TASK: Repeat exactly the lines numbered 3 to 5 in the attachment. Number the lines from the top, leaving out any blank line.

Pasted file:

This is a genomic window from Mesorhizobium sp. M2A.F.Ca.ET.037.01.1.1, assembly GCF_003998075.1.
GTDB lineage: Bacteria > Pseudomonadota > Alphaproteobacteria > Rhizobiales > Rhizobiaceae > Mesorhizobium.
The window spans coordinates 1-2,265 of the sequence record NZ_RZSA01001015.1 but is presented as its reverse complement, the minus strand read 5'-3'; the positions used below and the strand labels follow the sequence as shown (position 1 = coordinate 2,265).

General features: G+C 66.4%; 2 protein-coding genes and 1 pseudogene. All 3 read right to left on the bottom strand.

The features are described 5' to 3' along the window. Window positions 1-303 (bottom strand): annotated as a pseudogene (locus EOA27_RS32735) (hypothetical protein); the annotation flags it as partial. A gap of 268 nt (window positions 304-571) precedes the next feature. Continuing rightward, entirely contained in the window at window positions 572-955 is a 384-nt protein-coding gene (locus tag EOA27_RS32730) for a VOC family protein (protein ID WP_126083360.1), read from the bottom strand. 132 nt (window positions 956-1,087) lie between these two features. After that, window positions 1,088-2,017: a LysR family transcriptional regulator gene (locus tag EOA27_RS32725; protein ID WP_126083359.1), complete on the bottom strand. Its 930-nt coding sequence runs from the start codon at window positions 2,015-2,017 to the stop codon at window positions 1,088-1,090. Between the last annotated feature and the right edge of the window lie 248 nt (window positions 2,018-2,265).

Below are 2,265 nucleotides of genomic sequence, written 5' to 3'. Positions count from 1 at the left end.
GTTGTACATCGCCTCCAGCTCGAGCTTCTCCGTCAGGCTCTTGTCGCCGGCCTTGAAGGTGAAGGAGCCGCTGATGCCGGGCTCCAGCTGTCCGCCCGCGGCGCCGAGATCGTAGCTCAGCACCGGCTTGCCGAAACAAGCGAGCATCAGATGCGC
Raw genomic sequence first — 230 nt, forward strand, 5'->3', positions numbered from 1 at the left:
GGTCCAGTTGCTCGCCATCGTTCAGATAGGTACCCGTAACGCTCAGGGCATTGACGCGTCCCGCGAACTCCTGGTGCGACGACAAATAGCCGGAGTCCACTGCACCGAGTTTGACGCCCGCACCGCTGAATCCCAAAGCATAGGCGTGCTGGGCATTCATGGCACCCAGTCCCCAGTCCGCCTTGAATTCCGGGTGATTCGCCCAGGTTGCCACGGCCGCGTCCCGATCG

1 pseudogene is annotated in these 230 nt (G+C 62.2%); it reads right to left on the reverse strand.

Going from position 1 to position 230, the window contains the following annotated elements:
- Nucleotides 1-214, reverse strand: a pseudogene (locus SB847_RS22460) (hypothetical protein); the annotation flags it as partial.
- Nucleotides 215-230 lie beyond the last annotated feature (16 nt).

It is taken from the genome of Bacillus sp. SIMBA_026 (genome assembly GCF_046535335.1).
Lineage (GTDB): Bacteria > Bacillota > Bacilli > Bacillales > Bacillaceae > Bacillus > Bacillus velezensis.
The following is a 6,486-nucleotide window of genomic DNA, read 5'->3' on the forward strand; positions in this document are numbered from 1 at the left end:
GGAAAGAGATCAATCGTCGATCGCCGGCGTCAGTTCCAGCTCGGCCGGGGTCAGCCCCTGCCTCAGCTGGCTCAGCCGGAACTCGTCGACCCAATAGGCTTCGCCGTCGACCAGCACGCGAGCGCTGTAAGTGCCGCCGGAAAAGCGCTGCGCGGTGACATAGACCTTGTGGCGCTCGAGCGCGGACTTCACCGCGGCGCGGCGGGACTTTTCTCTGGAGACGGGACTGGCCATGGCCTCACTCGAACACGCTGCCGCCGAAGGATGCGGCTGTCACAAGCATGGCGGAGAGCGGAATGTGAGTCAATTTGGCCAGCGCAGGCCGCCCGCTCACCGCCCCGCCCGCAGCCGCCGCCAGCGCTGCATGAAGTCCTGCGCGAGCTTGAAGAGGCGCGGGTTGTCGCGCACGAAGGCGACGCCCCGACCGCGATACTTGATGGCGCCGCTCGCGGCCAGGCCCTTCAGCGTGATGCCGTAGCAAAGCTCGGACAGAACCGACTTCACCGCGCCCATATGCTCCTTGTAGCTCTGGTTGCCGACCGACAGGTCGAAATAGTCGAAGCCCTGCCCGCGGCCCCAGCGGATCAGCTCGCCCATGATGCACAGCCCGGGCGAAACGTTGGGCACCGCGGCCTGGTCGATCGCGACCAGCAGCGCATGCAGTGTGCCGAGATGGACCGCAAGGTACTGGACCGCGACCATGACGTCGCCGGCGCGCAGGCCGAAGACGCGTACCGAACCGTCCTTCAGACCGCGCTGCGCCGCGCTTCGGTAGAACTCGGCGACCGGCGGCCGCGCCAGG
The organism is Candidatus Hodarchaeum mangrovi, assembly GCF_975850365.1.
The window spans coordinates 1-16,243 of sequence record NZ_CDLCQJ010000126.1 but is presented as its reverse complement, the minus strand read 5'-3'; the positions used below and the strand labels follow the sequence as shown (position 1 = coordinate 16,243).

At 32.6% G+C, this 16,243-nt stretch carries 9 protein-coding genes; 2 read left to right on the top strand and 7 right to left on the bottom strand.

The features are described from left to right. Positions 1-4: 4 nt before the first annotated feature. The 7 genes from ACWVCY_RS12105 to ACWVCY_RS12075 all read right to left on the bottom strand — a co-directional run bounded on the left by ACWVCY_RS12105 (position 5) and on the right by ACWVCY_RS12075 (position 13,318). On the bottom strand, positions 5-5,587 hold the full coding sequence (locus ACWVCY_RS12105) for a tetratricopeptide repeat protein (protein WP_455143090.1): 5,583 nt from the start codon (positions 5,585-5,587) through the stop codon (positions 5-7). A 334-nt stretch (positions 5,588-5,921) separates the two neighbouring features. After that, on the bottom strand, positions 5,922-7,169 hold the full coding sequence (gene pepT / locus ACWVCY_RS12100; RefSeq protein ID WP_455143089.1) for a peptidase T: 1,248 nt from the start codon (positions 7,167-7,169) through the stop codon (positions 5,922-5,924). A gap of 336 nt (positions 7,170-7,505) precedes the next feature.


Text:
The window spans coordinates 1-2,265 of the sequence record NZ_RZSA01001015.1 but is presented as its reverse complement, the minus strand read 5'-3'; the positions used below and the strand labels follow the sequence as shown (position 1 = coordinate 2,265).

General features: G+C 66.4%; 2 protein-coding genes and 1 pseudogene. All 3 read right to left on the bottom strand.

The features are described 5' to 3' along the window. Window positions 1-303 (bottom strand): annotated as a pseudogene (locus EOA27_RS32735) (hypothetical protein); the annotation flags it as partial. A gap of 268 nt (window positions 304-571) precedes the next feature. Continuing rightward, entirely contained in the window at window positions 572-955 is a 384-nt protein-coding gene (locus tag EOA27_RS32730) for a VOC family protein (protein ID WP_126083360.1), read from the bottom strand. 132 nt (window positions 956-1,087) lie between these two features. After that, window positions 1,088-2,017: a LysR family transcriptional regulator gene (locus tag EOA27_RS32725; protein ID WP_126083359.1), complete on the bottom strand. Its 930-nt coding sequence runs from the start codon at window positions 2,015-2,017 to the stop codon at window positions 1,088-1,090. Between the last annotated feature and the right edge of the window lie 248 nt (window positions 2,018-2,265).